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All the King's Men

4.08  ·  Rating details ·  56,979 ratings  ·  2,569 reviews
More than just a classic political novel, Warren’s tale of power and corruption in the Depression-era South is a sustained meditation on the unforeseen consequences of every human act, the vexing connectedness of all people and the possibility—it’s not much of one—of goodness in a sinful world. Willie Stark, Warren’s lightly disguised version of Huey Long, the one time Lou ...more
Paperback, 439 pages
Published September 1st 1996 by Harcourt Brace (first published 1946)
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Average rating 4.08  · 
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 ·  56,979 ratings  ·  2,569 reviews


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Jeffrey Keeten
Jun 14, 2012 rated it it was amazing  ·  review of another edition
Recommended to Jeffrey by: On the Southern Literary Trail
Shelves: southern
"Man is conceived in sin and born in corruption and he passeth from the stink of the didie to the stench of the shroud."

Photobucket
Robert Penn Warren

Robert Penn Warren is the only person to win the Pulitzer prize for fiction as well as poetry. He won the prize for fiction in 1946 for this very book. If you are lucky enough to have a great aunt who reads, and bought a lot of books in the 1940s, you might take a gander at her books some time and see if she has a first edition, first printing of this book
...more
Heather
Feb 29, 2008 rated it really liked it
Shelves: literary-novels
Compelling, overstuffed, overplotted, sexist, labyrinthine, poetic, atmospheric. To me this book's status as The Great American Political Novel seems like a terrific bitter joke, because the author's vision of "politics" is comprised entirely of blackmail, physical intimidation, pork-barreling, rabble-rousing, nepotism, bribery, rigged elections, and hilariously contrived "family values" photo shoots. (I love the scene where a photographer and two aides attempt to wrestle a comatose, foul-smelli ...more
Ahmad Sharabiani
All the King’s Men, Robert Penn Warren

All the King's Men is a novel by Robert Penn Warren first published in 1946. Its title is drawn from the nursery rhyme Humpty Dumpty. In 1947, Warren won the Pulitzer Prize for All the King's Men. It was adapted for a film in 1949 and 2006; the 1949 version won the Academy Award for Best Picture. It is rated as the 36th greatest novel of the 20th century by Modern Library, and it was chosen as one of Time magazine's 100 best novels.

All the King's Men portra
...more
Michael Finocchiaro
This was a wonderful book. I listened to it on Audible, but it was so well-written that I have ordered hard-copy as well. The story of Willie Stark and Jack Burden (which are the same story as the narrator says) is both poignant and realistic. Seen through the cynical and poetic eyes of Burden, the Southern cronyism of Huey Long is parodied here (and honestly reminds me of recent and current American political history). The writing is absolutely spectacular - Penn Warren is the only person ever ...more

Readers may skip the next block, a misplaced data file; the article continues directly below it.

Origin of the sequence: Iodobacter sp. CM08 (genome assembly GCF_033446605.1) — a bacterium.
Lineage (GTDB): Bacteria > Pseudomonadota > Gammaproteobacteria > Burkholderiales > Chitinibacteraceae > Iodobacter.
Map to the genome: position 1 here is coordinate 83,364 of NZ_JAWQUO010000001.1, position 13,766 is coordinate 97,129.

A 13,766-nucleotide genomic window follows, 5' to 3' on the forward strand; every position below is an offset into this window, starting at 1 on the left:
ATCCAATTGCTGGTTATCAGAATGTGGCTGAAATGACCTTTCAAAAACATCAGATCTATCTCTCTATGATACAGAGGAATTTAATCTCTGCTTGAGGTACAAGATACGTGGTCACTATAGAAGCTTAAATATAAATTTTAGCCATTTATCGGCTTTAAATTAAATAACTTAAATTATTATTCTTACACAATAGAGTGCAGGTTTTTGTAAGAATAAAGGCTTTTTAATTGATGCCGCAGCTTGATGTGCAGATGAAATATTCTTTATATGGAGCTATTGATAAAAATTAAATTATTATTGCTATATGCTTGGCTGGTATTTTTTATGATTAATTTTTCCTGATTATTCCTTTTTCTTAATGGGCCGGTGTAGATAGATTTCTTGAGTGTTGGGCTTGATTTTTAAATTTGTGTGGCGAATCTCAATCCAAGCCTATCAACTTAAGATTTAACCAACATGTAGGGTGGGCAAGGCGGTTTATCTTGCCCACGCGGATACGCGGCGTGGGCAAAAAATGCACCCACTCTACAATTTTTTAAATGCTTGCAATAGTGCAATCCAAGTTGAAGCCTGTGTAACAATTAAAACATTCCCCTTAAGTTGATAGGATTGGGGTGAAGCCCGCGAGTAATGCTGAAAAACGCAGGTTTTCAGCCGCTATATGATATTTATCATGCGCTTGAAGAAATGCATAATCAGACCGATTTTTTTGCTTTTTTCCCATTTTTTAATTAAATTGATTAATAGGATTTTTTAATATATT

Matt
Feb 20, 2009 rated it it was amazing
All the King’s Men is one of my favorite books, and I find it hard to write about my favorite books. When you are swept away by something – a book, a movie, a girl – all objectivity tends to disappear. Instead of pointed analysis, cold-eyed criticism, and thoughtful chin-stroking, there is gushing and platitudes and hyperbole.

In fact, instead of writing a review, I prefer to strip naked and run around the block screaming Robert Penn Warren’s many virtues.

Okay, I’m back.

There are a lot of grea
...more
Lawyer
Jan 01, 2010 rated it it was amazing  ·  review of another edition
Recommends it for: Anyone
Recommended to Lawyer by: Freshman serendipity at a college bookstore
All the King's Men: Robert Penn Warren's Spider Web

This Novel was chosen as a group read by members of On the Southern Literary Trail for July 2012 and again in October,2014.

"It all began, as I have said, when the Boss, sitting in the black Cadillac which sped through the night, said to me (to Me who was what Jack Burden, the student of history, had grown up to be) "There is always something."
And I said, "Maybe not on the Judge."
And he said, "Man is conceived in sin and born in corruption and
...more
Lyn
Jul 18, 2011 rated it it was amazing
Robert Penn Warren's, All the Kings Men won the 1947 Pulitzer prize, and could also have won that prize in the next three years. 

Is this 400 pages of poetic prose or a great epic prosaic poem? This work would make a great primer for college English lit majors, I think Warren used every literary device and may have made up some more. 

And like so many master performances of art or sport, he makes it look effortless, he makes it look easy. This was like watching Joe DiMaggio glide across the outf
...more
Kemper
Jan 25, 2011 rated it really liked it
At first glance, Willie Stark seems like he would have been the perfect Tea Party candidate. He uses fiery rhetoric to stir up crowds by claiming to be just like them and that he’s going to bust the heads of those evil ole politicians at the state house to force them the straighten up and do things the right way. But on the other hand, Willie actually knows something about government and uses his tactics to improve the lives of poor people by taxing the wealthy and using that money to do things ...more
Perry
King of Pain

Storytelling and copulation are the two chief forms of amusement in the South. They're inexpensive and easy to procure.
Robert Penn Warren

Robert Penn Warren had been teaching at LSU for about a year prior to the 1935 assassination of U.S. Sen. Huey P. Long (La.), nicknamed "Kingfish," the populist and crooked 42-yr-old senator and former Louisiana governor, on whom his novel is loosely based. The title comes from Long's motto, "Every Man a King," and a "Humpty Dumpty" verse.